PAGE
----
“My name is Jurek. I returned to Poland on the 4th of August 2007 almost two years after I arrived in London.
In the first three months of my stay I had accommodation, job and money, until alcohol sneaked in my life again. I moved out from my sonâs place, where I lived, and on the same day I lost all my luggage and all my documents. From then on my way onto the street started. Alcohol moved in my life for good. Sometimes I slept in the same place where I fell down. Also in squats, with people I just met, in parks, at cemeteries. Sometimes I was able to find work. At the beginning, I would spend the money for some stuff and alcohol. It was so naive. In the morning I would wake up obviously with no luggage and no money and so the next day started.
There is nothing worse than to be lonely in a crowd when thousands of smiling happy people pass you as if you were invisible. Then I started to notice people in shabby clothes dragging along with inseparable rucksacks and with the eyes fixed on the ground. My reflection in the shop windows showed exactly the same picture. I got to a place where I could eat something, change clothes, have a shower. After a year on the streets I wished to leave such life.
One day in the Broadway Centre in Shepherd’s Bush I met four people from the Barka UK Foundation. They were Tomasz, Ewa, Grzegorz and Marek. They made a very good impression on me but I hesitated to approach them. Two friends of mine left for Poland thanks to Barka UK . Then I decided to quit alcohol, which was the only condition I had to fulfil to return. I had my provisional passport issued very quickly and I left with Barka UK for Poland. After we arrived in Poland what I saw in the seat of Barka in Chudobczyce was beyond my expectations. Apart from providing me with the roof over my head and comfort they gave me a paid job opportunity.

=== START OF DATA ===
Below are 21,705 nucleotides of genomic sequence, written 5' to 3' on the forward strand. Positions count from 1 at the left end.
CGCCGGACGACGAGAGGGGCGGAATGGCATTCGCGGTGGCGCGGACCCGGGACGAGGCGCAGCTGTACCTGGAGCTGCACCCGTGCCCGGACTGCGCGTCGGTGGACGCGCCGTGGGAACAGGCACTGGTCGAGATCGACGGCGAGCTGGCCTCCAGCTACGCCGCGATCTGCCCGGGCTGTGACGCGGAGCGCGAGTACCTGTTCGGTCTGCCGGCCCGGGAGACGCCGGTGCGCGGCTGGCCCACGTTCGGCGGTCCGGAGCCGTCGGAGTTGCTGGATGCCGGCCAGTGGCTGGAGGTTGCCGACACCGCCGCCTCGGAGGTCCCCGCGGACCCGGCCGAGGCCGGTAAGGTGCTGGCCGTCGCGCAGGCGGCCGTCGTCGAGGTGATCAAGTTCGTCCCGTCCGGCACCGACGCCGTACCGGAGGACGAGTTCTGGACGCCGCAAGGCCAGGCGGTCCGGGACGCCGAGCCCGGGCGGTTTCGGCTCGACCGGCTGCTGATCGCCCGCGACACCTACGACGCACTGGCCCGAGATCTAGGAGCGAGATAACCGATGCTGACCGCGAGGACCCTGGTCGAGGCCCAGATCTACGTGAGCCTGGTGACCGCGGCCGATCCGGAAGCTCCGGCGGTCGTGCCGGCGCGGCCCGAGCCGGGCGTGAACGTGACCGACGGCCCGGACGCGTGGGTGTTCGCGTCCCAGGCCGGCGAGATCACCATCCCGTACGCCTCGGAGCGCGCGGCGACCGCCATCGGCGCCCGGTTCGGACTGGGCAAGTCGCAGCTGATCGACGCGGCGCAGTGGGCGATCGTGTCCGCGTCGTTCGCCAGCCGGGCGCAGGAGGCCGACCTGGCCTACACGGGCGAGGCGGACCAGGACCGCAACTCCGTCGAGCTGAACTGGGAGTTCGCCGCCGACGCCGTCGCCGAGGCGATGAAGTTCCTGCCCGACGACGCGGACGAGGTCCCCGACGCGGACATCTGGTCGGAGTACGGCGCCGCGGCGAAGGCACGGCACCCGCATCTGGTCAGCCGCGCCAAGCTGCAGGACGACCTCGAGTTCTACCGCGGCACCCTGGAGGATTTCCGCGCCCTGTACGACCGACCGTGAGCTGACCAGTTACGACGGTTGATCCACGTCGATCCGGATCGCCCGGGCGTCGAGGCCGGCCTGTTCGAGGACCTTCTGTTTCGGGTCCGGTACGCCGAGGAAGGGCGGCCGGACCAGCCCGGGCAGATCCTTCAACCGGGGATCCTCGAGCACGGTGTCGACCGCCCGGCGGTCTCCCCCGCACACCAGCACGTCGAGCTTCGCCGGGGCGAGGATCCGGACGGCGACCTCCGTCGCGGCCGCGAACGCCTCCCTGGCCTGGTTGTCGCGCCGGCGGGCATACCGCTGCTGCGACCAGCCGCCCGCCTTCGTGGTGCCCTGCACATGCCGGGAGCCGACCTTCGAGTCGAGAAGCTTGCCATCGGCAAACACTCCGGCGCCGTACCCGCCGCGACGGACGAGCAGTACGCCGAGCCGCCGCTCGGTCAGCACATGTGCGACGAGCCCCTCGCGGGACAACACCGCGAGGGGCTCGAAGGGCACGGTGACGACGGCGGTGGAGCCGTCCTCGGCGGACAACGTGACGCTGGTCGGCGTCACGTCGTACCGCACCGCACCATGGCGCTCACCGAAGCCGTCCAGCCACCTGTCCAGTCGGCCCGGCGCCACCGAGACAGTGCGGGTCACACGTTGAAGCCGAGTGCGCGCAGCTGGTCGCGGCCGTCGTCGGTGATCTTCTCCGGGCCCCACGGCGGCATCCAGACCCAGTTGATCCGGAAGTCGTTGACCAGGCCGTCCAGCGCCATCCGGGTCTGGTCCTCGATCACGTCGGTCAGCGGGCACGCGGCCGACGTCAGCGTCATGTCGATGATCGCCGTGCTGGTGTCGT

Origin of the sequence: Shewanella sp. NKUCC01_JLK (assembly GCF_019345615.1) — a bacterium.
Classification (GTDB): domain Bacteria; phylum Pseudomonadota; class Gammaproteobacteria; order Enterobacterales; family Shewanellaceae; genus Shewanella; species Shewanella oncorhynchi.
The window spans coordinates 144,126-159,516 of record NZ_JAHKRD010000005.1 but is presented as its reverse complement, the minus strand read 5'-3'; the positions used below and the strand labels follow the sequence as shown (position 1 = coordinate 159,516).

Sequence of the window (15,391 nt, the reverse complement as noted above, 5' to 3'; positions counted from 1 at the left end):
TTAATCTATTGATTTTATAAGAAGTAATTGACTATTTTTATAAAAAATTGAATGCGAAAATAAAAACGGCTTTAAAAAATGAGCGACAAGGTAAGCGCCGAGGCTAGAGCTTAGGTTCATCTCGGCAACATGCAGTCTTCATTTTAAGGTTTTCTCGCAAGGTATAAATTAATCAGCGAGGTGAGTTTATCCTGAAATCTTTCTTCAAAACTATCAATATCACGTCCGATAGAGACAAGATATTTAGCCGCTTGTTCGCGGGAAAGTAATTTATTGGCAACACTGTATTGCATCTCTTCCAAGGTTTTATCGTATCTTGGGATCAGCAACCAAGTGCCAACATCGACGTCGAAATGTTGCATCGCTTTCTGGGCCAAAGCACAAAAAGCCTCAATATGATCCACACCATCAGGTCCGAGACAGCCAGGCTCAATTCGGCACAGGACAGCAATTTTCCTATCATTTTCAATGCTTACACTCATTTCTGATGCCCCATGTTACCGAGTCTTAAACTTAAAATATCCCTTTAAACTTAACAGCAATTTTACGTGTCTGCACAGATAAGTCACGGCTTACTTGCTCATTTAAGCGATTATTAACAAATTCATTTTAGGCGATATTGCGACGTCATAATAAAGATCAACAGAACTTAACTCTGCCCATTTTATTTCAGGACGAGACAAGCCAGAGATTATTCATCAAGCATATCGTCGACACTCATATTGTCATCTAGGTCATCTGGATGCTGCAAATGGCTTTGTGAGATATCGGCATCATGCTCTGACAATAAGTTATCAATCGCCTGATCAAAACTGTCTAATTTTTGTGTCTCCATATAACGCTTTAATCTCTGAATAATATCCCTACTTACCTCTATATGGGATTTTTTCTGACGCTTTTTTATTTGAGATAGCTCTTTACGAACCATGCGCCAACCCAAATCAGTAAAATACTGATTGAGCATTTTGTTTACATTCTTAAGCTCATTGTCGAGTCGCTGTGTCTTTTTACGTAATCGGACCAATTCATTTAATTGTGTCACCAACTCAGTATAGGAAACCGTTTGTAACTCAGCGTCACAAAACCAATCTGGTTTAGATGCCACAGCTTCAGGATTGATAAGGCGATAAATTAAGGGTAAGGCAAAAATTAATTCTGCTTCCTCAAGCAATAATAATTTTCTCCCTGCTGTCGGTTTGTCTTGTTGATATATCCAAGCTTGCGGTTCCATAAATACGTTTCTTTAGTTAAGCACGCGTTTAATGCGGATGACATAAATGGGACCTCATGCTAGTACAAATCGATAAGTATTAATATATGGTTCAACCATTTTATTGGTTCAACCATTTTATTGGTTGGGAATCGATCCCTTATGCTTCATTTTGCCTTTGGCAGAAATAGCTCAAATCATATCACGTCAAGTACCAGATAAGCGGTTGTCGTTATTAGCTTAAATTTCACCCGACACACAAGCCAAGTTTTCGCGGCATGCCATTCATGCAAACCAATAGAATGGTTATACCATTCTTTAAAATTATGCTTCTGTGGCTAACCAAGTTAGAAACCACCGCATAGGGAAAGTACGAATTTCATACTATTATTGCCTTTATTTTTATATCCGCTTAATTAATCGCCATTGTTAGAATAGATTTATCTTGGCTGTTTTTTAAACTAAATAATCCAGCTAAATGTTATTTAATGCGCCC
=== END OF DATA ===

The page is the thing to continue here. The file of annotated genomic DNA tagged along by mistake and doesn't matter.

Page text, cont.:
Three months passed. One day I drank some alcohol on the train. Tomasz and Grzegorz didn’t get upset but explained what kind of mechanism works towards an addicted person. They advised me to start therapy. I did what they asked me to. After that therapy alcohol stopped to exist for me. My way of living changed rapidly.
In May 2009, I worked on the streets of London for the fourth time. I supported the rough sleepers as one of the leaders of the Barka Foundation which had given me a helping help.”